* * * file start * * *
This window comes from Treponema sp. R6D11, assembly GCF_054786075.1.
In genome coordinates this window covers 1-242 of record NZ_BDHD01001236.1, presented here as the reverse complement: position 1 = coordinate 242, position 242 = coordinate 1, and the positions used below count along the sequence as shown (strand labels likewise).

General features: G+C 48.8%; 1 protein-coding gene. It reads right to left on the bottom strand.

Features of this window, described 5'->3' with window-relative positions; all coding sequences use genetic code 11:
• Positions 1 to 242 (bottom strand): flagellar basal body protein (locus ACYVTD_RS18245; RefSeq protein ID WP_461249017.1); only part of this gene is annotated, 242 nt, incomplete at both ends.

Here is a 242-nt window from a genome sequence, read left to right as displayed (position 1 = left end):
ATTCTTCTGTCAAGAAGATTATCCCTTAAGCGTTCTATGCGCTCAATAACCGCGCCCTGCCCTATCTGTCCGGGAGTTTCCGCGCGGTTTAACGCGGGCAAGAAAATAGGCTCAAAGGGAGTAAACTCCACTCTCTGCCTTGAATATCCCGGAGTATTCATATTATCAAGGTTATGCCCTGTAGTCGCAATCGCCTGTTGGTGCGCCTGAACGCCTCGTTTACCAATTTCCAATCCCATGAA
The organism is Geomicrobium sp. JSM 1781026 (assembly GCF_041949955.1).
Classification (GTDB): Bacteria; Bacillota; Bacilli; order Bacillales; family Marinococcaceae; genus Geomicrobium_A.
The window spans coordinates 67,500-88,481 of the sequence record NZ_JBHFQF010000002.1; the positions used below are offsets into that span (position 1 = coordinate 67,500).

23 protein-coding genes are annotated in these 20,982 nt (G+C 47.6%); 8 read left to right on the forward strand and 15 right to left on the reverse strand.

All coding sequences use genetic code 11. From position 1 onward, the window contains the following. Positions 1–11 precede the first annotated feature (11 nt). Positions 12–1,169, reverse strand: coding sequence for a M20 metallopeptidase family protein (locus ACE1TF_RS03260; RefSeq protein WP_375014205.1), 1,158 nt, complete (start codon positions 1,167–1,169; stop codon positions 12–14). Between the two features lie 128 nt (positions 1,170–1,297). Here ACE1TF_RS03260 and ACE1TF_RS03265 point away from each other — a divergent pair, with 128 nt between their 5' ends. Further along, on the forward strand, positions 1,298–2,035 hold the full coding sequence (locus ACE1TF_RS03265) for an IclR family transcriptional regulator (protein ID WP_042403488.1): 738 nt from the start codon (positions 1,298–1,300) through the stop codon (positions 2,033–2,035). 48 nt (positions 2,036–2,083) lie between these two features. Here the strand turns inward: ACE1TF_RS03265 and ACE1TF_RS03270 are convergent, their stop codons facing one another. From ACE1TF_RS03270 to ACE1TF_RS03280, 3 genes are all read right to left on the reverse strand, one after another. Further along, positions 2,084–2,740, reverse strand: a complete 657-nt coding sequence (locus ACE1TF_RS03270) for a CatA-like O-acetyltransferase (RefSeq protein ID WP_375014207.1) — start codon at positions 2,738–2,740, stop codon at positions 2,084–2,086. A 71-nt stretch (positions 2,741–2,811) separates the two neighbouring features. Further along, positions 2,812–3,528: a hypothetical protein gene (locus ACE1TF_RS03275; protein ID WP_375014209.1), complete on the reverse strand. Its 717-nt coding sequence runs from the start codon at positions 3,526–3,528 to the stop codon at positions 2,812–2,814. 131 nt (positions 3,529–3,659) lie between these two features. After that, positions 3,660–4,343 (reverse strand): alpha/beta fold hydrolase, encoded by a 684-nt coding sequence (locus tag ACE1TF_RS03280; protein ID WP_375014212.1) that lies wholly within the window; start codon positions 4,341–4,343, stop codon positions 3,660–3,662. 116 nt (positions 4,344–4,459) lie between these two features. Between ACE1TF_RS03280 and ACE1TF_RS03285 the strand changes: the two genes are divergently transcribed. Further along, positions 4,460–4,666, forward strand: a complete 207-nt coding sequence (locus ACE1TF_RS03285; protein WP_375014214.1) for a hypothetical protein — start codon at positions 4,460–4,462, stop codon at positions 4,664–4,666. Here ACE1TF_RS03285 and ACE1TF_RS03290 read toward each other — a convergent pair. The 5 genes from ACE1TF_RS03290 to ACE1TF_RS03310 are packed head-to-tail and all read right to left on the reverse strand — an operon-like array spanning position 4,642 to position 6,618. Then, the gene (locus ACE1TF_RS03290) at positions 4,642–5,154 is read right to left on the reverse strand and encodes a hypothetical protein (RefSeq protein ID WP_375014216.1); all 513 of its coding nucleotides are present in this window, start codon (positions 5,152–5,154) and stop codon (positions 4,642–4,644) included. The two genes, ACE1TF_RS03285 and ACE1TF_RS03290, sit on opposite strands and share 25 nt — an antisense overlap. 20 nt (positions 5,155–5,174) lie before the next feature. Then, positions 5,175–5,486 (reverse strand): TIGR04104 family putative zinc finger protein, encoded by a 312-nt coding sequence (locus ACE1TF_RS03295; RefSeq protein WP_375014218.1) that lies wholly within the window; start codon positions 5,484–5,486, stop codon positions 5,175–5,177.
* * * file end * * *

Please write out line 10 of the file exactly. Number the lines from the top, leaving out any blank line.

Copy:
The window spans coordinates 67,500-88,481 of the sequence record NZ_JBHFQF010000002.1; the positions used below are offsets into that span (position 1 = coordinate 67,500).